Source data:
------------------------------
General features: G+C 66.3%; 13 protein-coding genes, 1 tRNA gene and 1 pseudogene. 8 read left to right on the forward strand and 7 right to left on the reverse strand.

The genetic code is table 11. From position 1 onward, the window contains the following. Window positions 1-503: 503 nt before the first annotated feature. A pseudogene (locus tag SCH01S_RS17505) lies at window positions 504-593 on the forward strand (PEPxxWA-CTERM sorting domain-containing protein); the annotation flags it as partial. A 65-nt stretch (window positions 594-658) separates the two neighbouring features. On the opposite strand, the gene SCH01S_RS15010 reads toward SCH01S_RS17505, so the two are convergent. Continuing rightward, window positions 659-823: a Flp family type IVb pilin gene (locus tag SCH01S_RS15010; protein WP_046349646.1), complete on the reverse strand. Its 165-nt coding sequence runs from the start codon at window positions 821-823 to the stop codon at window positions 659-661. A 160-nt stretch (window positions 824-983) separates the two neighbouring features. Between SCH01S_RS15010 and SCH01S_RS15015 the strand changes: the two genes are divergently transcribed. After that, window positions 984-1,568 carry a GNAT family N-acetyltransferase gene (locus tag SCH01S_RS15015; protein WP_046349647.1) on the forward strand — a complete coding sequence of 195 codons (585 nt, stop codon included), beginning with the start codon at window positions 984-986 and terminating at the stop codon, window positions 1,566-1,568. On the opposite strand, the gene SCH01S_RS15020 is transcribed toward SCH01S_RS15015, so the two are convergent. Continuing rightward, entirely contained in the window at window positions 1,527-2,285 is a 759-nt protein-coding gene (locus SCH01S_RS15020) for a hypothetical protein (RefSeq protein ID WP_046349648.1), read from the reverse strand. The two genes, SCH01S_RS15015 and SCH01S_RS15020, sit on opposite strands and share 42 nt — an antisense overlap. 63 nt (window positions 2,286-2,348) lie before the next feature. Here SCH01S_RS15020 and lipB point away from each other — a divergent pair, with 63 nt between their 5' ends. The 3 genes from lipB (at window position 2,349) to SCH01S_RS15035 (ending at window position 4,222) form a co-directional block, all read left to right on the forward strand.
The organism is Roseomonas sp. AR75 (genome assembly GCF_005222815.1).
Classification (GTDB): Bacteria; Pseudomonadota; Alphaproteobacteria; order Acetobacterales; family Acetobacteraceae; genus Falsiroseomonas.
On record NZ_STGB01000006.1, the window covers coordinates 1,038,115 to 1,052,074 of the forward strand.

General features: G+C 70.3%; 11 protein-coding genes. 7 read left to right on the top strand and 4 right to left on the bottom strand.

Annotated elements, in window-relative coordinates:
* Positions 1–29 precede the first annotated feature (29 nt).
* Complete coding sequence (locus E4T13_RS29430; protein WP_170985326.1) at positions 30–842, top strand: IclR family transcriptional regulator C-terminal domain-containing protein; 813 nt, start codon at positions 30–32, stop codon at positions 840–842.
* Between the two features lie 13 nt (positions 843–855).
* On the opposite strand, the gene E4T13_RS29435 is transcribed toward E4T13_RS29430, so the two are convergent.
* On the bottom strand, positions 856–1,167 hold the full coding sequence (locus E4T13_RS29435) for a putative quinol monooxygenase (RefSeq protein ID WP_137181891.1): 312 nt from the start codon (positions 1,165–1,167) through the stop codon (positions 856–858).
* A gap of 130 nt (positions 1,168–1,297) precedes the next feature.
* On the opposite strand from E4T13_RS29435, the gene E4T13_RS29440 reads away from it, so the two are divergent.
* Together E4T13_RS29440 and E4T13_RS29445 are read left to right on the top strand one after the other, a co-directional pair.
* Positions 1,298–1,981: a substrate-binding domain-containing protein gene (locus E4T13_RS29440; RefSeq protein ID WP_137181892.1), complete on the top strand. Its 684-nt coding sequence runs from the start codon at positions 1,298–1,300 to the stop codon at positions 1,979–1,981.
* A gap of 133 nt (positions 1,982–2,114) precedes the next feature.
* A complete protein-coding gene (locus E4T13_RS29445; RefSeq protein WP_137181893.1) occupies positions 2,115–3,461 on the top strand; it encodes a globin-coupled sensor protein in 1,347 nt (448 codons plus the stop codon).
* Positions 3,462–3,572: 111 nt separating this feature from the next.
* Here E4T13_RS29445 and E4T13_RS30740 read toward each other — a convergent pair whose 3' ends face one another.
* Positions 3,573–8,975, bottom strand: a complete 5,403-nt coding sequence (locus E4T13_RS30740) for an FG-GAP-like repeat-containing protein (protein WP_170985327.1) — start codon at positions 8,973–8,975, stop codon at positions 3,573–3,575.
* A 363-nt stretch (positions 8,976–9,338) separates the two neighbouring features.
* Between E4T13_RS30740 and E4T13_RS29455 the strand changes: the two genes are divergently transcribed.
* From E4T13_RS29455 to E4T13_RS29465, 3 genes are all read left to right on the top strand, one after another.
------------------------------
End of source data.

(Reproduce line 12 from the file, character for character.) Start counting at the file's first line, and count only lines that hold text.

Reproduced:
* On the bottom strand, positions 856–1,167 hold the full coding sequence (locus E4T13_RS29435) for a putative quinol monooxygenase (RefSeq protein ID WP_137181891.1): 312 nt from the start codon (positions 1,165–1,167) through the stop codon (positions 856–858).